Monday, March 27, 2017

PCIP v2.0?

We were long-time fans of the PCIP (Pre-Existing Condition Insurance Plan), the one part of ObamaCare that actually seemed to make sense. So of course it was designed to sunset after a time, leaving a lot of folks with few choices and less care.

Now, FoIB Dr Val Jones writes about "stability funds," part of the ill-fated AHCA, funded at (gulp) $100 billion over the next 10 years, and which was designed to allow "states to start to repair their individual insurance markets ... With better policy choices, states can make coverage cheaper and more attractive for consumers and coax insurers back into the market, and the stability fund is a powerful tool."

On its face, the idea has merit: the gummint (thee and me) serve as reinsurers, backstopping major claims. This was tried in Maine back in 2011, where an "invisible high risk pool ...  picked up the total cost of claims above $10,000." This seems to me to be a legitimate role of the state (although I could be persuaded, for example, that $10k is too low). If it were included as part of a total reformulation - and of course after O'Care was totally repealed - then I think the concept has merit.

I recently had a conversation with NYT reporter Reed Abelson, and mentioned that I was a fan of PCIP, and that I'd like to see something like it incorporated into whatever new scheme our congresscritters managed to cook up. The idea is that it encourages carriers to take on some additional risk without breaking the bank. I'd also like to see it coupled with some kind of assessment, so that that carriers are incentivized to spread that risk amongst themselves.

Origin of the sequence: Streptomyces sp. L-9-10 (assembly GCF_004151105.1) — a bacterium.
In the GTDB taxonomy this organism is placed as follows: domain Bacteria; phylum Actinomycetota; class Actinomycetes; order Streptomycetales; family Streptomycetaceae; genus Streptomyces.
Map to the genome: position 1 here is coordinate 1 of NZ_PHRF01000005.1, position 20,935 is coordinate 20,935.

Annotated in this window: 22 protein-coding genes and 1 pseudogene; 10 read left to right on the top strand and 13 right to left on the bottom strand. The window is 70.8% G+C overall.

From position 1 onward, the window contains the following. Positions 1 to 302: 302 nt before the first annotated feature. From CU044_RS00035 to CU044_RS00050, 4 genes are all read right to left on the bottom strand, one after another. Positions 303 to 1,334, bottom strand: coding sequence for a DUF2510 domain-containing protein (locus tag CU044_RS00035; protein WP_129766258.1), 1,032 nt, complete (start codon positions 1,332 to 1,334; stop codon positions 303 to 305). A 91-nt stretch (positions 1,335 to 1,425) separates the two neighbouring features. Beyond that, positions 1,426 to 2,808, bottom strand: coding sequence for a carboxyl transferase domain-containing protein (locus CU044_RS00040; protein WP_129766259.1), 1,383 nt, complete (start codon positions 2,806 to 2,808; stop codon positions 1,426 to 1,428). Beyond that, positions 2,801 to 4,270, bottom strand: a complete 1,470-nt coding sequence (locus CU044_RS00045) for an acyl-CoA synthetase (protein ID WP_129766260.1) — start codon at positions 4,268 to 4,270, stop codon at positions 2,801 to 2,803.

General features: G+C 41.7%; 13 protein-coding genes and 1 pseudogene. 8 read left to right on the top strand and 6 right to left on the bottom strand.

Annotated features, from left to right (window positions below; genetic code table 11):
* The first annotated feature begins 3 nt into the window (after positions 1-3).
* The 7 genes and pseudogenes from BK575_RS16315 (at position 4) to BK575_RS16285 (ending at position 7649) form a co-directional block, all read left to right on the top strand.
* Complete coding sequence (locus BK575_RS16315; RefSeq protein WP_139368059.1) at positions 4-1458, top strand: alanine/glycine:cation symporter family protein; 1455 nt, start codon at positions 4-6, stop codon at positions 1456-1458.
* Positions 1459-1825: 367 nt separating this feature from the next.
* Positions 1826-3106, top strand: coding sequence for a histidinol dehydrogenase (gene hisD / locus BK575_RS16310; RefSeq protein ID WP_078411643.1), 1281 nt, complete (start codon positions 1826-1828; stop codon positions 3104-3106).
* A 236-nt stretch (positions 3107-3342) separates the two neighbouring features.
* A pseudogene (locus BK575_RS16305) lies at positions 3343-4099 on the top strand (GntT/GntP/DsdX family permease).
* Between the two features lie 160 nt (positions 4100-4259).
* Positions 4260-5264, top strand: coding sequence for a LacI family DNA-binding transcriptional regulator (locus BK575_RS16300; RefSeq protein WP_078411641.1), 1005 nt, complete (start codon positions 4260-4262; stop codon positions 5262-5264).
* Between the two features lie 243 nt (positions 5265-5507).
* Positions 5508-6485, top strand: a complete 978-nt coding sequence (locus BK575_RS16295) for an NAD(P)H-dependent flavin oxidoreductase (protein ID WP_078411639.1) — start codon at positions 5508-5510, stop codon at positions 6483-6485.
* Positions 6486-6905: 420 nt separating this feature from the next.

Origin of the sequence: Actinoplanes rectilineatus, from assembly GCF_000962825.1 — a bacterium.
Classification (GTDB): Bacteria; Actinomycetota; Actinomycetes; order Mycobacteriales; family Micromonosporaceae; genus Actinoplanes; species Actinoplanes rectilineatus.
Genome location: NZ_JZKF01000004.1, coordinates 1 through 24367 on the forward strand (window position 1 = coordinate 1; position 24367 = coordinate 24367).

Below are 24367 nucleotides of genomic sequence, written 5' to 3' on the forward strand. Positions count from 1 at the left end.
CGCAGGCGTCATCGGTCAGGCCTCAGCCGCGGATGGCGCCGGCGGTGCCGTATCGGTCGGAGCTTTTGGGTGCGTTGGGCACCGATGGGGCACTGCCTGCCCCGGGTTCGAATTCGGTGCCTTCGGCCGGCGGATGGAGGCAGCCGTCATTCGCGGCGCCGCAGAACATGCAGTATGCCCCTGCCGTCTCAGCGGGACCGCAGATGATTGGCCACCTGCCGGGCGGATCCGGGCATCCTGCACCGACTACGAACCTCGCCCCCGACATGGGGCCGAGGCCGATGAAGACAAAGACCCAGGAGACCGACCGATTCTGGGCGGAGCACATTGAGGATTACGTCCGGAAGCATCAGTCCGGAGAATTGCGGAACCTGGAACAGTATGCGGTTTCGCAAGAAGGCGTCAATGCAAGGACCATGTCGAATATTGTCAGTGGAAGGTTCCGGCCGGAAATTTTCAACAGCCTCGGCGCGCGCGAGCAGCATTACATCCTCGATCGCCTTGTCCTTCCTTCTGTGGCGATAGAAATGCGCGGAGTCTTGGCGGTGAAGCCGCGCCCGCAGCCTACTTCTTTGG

I know: Wishes in one hand....

Dutch Digging Deeper

Now granted that was almost 5 years ago, so certainly the country's found a better path to healing, right?


Not so much, apparently:

"A Dutch woman doctor who asked an elderly patient’s family to hold her down while she administered a fatal drug dose has been cleared under Holland’s euthanasia laws ... as the doctor tried to administer the injection, she began to struggle and the doctor had to seek the family’s help to complete the procedure.”

The poor woman, suffering from dementia, had previously expressed "a desire to have her life ended when she felt the ‘time was right.’" The time wasn't right, however, and she began to fight for her very life while being administered the lethal concoction.

She lost.